Why Do I Have To Pay Taxes?
Why Do I Have To Pay Taxes?
"Taxes are what we pay for a civilized society."
Oliver Wendell Holmes
Just the Facts:
- The United States Constitution, Article 1, Section 8, Clause 1, states "The Congress shall have the power to lay and collect taxes, duties, imposts and excises to pay the debts and provide for the common defense and general welfare of the United States."
- The Internal Revenue Service (IRS) was established on July 1, 1862, by an act of Congress.
- Congress has charged the IRS with the responsibility of administering and enforcing the Internal Revenue Code and related statutes. Congress enacts the law, IRS enforces it.
- The courts have historically held there are no Constitutional or legal grounds for failure to file tax returns or failure to pay taxes.
- The term voluntary compliance means that each of us is responsible for filing a tax return when required and for determining and paying the correct amount of tax.
- Failure to file required tax returns and failure to pay taxes may result in criminal and/or civil penalties.
- All United States citizens have the right to appeal their taxes through the U.S. court system. However, you do not have the right to violate and disobey the tax laws.
Complicated arguments against the American tax system are built by stringing together unrelated ideas plucked from widely conflicting court rulings, dictionary definitions, government regulations and other sources. Some of the most popular arguments include:
Constitutional Argument - Filing a Form 1040 violates the Fifth Amendment right against self-incrimination or the Fourth Amendment right to privacy.
The Truth: The courts have consistently held that disclosure of the type of routine financial information required on a tax return does not incriminate an individual or violate the right to privacy
Sixteenth Amendment Argument - The Constitutional Amendment establishing the basis for income tax was never properly ratified.
The Truth: The Sixteenth Amendment was ratified on February 3, 1913, and it states "The Congress shall have power to lay and collect taxes on incomes, from whatever source derived, without apportionment among the several States, and without regard to any census or enumeration."
Religious Arguments - Use the Freedom of Religion clause of the First Amendment by taking a vow of poverty or fraudulently claiming charitable contributions of 50% or more of your adjusted gross income.
The Truth: Taking a purported vow of poverty or claiming fraudulent contributions to filter your money through a church is not legal. Fraudulent religious organizations use funds for personal expenses.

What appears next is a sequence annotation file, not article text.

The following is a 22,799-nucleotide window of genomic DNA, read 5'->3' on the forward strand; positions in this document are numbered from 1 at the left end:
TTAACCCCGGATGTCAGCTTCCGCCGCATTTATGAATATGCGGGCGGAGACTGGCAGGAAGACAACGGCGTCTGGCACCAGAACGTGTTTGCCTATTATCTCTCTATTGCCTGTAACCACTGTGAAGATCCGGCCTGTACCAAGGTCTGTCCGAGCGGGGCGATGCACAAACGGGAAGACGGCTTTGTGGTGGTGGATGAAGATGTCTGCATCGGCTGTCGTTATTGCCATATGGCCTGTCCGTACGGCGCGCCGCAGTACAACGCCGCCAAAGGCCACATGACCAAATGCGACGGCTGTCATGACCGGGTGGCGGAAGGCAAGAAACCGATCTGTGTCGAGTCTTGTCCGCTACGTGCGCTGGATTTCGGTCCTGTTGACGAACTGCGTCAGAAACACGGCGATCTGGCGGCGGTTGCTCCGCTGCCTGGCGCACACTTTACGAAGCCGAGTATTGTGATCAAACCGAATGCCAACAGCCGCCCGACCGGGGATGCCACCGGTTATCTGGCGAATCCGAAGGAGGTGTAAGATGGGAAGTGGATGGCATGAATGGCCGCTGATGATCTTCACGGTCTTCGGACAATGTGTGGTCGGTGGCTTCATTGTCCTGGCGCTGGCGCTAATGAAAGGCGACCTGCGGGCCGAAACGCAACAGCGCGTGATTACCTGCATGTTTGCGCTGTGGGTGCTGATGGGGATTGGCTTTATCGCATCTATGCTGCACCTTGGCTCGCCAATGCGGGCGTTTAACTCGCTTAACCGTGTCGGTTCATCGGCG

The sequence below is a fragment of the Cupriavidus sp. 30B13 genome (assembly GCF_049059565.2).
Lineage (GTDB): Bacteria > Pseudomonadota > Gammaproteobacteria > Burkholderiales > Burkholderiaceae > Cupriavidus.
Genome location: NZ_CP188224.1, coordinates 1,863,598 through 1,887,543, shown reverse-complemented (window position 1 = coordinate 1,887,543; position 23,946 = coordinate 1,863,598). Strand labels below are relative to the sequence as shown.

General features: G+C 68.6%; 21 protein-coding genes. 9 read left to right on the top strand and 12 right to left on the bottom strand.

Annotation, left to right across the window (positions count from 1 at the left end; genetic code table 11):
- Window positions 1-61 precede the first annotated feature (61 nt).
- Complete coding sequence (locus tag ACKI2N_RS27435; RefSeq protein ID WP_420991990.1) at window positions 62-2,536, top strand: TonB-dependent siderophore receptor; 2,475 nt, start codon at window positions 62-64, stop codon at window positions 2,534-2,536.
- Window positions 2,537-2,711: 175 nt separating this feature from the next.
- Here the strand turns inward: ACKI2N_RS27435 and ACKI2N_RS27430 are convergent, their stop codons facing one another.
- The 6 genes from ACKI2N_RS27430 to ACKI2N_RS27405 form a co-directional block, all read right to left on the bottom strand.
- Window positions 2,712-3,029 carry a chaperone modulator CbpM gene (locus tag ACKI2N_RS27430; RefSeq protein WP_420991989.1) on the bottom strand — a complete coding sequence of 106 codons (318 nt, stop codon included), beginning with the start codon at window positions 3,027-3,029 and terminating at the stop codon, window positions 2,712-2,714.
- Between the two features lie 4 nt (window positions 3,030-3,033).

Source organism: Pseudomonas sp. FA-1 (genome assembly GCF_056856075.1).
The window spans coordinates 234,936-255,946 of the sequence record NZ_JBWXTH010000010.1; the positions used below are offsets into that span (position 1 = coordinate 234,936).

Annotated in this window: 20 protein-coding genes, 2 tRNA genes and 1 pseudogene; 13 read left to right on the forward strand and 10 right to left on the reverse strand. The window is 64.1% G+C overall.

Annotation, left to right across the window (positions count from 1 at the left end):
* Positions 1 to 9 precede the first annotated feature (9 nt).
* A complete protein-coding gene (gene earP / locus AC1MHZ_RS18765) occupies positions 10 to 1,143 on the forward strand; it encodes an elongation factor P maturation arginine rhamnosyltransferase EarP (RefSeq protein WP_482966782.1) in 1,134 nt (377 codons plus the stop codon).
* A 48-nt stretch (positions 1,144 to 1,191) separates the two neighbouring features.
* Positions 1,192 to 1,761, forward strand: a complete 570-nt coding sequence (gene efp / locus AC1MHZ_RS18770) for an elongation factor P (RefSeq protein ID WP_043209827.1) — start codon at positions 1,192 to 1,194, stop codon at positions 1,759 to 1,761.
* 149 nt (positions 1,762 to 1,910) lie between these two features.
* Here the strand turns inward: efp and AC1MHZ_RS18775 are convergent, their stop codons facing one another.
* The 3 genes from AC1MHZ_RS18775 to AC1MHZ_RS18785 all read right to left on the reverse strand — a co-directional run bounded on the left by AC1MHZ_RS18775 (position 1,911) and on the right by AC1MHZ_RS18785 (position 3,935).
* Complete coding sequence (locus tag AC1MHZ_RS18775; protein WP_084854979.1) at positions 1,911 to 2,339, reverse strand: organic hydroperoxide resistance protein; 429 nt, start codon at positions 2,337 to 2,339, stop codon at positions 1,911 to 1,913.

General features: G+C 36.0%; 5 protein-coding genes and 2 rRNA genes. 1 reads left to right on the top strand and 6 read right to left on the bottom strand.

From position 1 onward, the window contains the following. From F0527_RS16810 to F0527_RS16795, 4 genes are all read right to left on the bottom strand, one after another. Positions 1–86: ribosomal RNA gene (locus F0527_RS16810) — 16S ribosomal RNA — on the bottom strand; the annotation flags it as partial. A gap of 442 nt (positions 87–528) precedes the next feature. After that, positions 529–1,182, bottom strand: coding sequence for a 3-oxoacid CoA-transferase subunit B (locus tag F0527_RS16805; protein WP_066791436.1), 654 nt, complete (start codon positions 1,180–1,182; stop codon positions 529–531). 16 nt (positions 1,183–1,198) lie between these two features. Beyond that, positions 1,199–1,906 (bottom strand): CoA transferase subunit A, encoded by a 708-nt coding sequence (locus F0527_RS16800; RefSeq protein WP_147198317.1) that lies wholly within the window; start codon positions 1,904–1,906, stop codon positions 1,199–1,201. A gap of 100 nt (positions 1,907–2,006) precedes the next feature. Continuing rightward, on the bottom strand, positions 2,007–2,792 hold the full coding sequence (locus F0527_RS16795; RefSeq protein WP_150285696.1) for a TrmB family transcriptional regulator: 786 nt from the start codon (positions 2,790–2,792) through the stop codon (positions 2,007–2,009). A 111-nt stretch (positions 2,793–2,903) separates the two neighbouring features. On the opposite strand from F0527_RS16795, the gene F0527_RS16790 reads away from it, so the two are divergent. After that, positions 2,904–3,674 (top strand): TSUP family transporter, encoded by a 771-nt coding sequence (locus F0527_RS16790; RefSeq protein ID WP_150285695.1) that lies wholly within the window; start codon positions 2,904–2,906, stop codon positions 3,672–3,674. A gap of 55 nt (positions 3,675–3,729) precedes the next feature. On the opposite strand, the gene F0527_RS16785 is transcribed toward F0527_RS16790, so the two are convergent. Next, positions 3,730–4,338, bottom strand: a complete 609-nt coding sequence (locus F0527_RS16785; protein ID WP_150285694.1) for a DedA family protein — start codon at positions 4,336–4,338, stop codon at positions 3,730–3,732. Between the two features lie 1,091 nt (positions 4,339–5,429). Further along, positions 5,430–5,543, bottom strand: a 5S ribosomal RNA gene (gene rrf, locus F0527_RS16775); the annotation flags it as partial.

Internal Revenue Code Arguments - (1) There is no Internal Revenue Code that imposes taxes; (2) only "individuals" are required to pay taxes; or (3) IRS can only assess taxes against people who file returns.
The Truth: The tax law is found in Title 26 of the United States Code. Section 6012 of the Code makes clear that only people whose income falls below a certain level do not have to file returns. Section 6201 of the Code states that the Secretary of the Treasury is required to make assessments "of all taxes imposed by this title [Title 26]."
Forming a Trust Argument: - Forming a business trust to hold your income and assets will avoid taxes. A family estate trust will allow you to reduce or eliminate your tax liability.
The Truth: Establishing a trust, foreign or domestic, for the sole purpose of hiding your income and assets from taxation is illegal and will not absolve you of your tax liability.
How are your tax dollars used to benefit the citizens of the United States? Which of these services have you or your family used lately or will you use in the future? These pie charts show the relative sizes of the major categories of Federal income and outlays for fiscal year 1996:
IRS Issues Warning
The IRS is will:
(1) Assist taxpayers who have been misled to correct their filing status.
(2) Vigorously pursue prosecution and prison sentences for individuals who violate the tax laws.
If you have been duped by following bad tax advice, call IRS for help in correcting your tax return.
If you suspect tax fraud by an individual or group, call the IRS at 1-800-829-0433.
If you have questions about the legality of the American Tax System, call the IRS, your Congressperson or a professional tax preparer.